Home Milwaukee Press Releases 2011 Fourteen Defendants Indicted for Drug Trafficking, Money Laundering, and Firearms Offenses

Fourteen Defendants Indicted for Drug Trafficking, Money Laundering, and Firearms Offenses

U.S. Attorney’s Office November 17, 2011
  • Eastern District of Wisconsin (414) 297-1700

United States Attorney James L. Santelle announced today that as a result of an investigation into drug-dealing occurring on the east side of Milwaukee, a federal grand jury had indicted 14 defendants for drug trafficking, money laundering, and firearms offenses.

Thirteen of these individuals were charged in a single indictment, while one other individual was charged in a separate indictment. The defendants are identified as:

Name
Age / Residency
Count(s)
Brown, Latoya
28, Milwaukee
8
Greer, Cedric
23, Milwaukee
13
Griggs, Tremell
30, Milwaukee
8
Harris, Sherita
33, Milwaukee
12
Hooker, Larry
22, Milwaukee
1,2
Hughes, Garrell
25, Milwaukee
3
Kittler, Jerrel L.
24, Milwaukee
1
Lawrence, Carmelita
32, Milwaukee
9
Locke, Amir
26, Milwaukee
10
Montgomery, Lanisha P.
21, Milwaukee
11
Owens, David
27, Milwaukee
1
Rosario, Pedro
27, Milwaukee
Separate indictment
Williams, Jr., Earl R.
25, Milwaukee
1, 2, 5-7
Wilson, Michael
25, Milwaukee
1,4

 

Today, law enforcement officers arrested 12 of these defendants. Still at large are Larry Hooker and Cedric Greer. In addition, law enforcement officers executed seven federal search warrants and seized firearms, jewelry, and approximately $30,000.

This investigation focused on the alleged drug-trafficking activities of Earl Williams, Jr., and others on the east side of Milwaukee. Count One of the first indictment alleges that Mr. Williams and others conspired to distribute more than five kilograms of cocaine, and more than 280 grams of crack cocaine, in violation of Title 21, United States Code, Sections 841 and 846. Defendants convicted of that offense would face between 10 years and life imprisonment, a fine of up to $4,000,000, and five years to life on supervised release.

According to the first indictment, the conspirators pooled their money to obtain large quantities of cocaine, the majority of which was converted into “crack.” The conspirators then distributed the cocaine and crack cocaine in the Eastern District of Wisconsin. According to the indictment, the conspirators used various residences to store, package, prepare, and distribute the cocaine and crack cocaine and possessed firearms to protect the drugs and proceeds of the conspiracy. One of the alleged goals of the conspiracy was the accumulation of assets, including jewelry and vehicles. The government is seeking forfeiture of those assets.

The defendants were charged based on a year-long joint investigation by the Milwaukee High Intensity Drug Trafficking Area (HIDTA) Drug Gang Task Force, including officers from the Milwaukee Police Department and Special Agents of the Federal Bureau of Investigation (FBI), with assistance from the Wisconsin Department of Justice-Division of Criminal Investigation (DCI), the West Allis Police Department, the Drug Enforcement Administration (DEA), the Bureau of Alcohol, Tobacco, Firearms and Explosives (ATF), and the Internal Revenue Service (IRS). The United States Marshals Service, Oak Creek Police Department, Milwaukee County Sheriff’s Office and Wisconsin State Patrol also assisted in today’s arrests.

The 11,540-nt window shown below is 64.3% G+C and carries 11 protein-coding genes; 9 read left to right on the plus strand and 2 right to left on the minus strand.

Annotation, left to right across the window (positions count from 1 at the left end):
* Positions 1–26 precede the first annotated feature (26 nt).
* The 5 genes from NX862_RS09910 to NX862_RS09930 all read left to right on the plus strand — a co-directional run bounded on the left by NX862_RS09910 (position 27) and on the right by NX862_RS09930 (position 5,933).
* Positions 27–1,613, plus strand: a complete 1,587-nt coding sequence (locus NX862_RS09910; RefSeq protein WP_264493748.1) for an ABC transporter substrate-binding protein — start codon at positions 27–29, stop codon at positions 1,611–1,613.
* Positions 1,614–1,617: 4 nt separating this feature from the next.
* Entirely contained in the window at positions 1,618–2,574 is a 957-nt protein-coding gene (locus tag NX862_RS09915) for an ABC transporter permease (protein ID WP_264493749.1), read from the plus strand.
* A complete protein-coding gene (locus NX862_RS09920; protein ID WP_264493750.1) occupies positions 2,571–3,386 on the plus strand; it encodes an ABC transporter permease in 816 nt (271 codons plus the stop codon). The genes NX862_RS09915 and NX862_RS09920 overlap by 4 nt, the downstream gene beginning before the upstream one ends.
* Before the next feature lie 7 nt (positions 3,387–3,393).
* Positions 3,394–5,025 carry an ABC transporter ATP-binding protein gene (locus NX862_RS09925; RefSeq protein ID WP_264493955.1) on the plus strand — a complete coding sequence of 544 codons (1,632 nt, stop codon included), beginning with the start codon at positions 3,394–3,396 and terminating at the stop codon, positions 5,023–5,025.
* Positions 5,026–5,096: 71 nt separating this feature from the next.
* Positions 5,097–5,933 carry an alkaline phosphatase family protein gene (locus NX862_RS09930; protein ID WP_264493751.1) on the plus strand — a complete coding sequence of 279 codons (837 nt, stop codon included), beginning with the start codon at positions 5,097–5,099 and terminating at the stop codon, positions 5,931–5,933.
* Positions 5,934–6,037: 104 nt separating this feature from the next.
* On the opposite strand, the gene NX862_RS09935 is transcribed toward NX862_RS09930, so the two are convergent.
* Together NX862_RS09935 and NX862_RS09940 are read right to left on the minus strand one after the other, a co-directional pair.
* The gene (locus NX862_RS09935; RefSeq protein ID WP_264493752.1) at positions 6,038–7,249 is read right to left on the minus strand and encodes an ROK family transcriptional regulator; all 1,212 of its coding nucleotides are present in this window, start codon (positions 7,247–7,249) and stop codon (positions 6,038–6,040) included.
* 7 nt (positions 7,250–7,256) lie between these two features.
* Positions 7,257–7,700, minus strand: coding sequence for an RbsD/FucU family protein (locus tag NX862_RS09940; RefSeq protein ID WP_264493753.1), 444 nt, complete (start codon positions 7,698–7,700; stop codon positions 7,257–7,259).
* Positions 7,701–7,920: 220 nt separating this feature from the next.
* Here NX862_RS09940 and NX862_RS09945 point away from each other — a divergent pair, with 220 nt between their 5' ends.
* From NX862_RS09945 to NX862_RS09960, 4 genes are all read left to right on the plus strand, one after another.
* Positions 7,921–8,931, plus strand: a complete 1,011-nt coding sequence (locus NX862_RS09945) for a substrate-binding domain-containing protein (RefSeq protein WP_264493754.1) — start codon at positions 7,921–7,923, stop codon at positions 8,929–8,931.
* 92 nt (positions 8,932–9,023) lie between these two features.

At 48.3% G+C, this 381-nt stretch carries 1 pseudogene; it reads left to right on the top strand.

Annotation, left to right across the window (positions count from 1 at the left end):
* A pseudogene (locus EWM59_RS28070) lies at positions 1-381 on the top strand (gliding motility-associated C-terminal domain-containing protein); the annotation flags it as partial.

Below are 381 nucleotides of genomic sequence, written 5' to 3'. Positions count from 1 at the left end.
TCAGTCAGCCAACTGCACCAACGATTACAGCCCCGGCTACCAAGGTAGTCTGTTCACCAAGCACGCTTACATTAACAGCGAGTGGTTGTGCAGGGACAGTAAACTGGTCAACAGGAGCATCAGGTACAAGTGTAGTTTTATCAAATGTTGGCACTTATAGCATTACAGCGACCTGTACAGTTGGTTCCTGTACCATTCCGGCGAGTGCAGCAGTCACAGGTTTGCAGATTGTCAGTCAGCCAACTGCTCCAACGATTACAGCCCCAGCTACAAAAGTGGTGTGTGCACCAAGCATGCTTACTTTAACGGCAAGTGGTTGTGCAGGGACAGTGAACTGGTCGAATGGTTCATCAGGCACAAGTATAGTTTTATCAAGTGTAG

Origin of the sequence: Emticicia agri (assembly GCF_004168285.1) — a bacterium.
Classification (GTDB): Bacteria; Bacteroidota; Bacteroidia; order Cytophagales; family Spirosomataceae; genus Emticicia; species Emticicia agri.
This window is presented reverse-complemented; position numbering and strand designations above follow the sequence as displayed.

According to United States Attorney James L. Santelle, “This significant law enforcement action identifying, apprehending, and bringing to justice a group of people whose drug dealing and related criminal conduct has compromised the safety and security of neighborhoods on the east side of Milwaukee reflects the continuing, targeted, and effective work that we pursue on behalf of all of the people of our community. As a part of our focused investigative and prosecution strategy, fourteen defendants were indicted for engaging in a sophisticated conspiracy to obtain large amounts of cocaine and to profit from the subsequent sale of it, much of it in “crack” form. The fact that virtually all of them are now in custody, facing significant prison terms and likely to lose the assets that they have acquired, is rightly viewed as the appropriate and anticipated response to this kind of destructive behavior. It is also representative of the sort of success that we have in combating the illegal acquisition, transfer, sale, and distribution of illegal drugs of all kinds.” Santelle specifically commended the critically important work of all of the agencies participating int he investigation of the case, including the arrests of earlier today and, in particular, the Federal Bureau of Investigation and the Milwaukee Police Department, working together through the HIDTA.

This case is being prosecuted by Assistant U.S. Attorney Bridget J. Domaszek.

The public is cautioned that an indictment is merely the formal method of charging an individual and does not constitute inference of his or her guilt. An individual is presumed innocent until such time, if ever, that the government establishes his or her guilt beyond a reasonable doubt.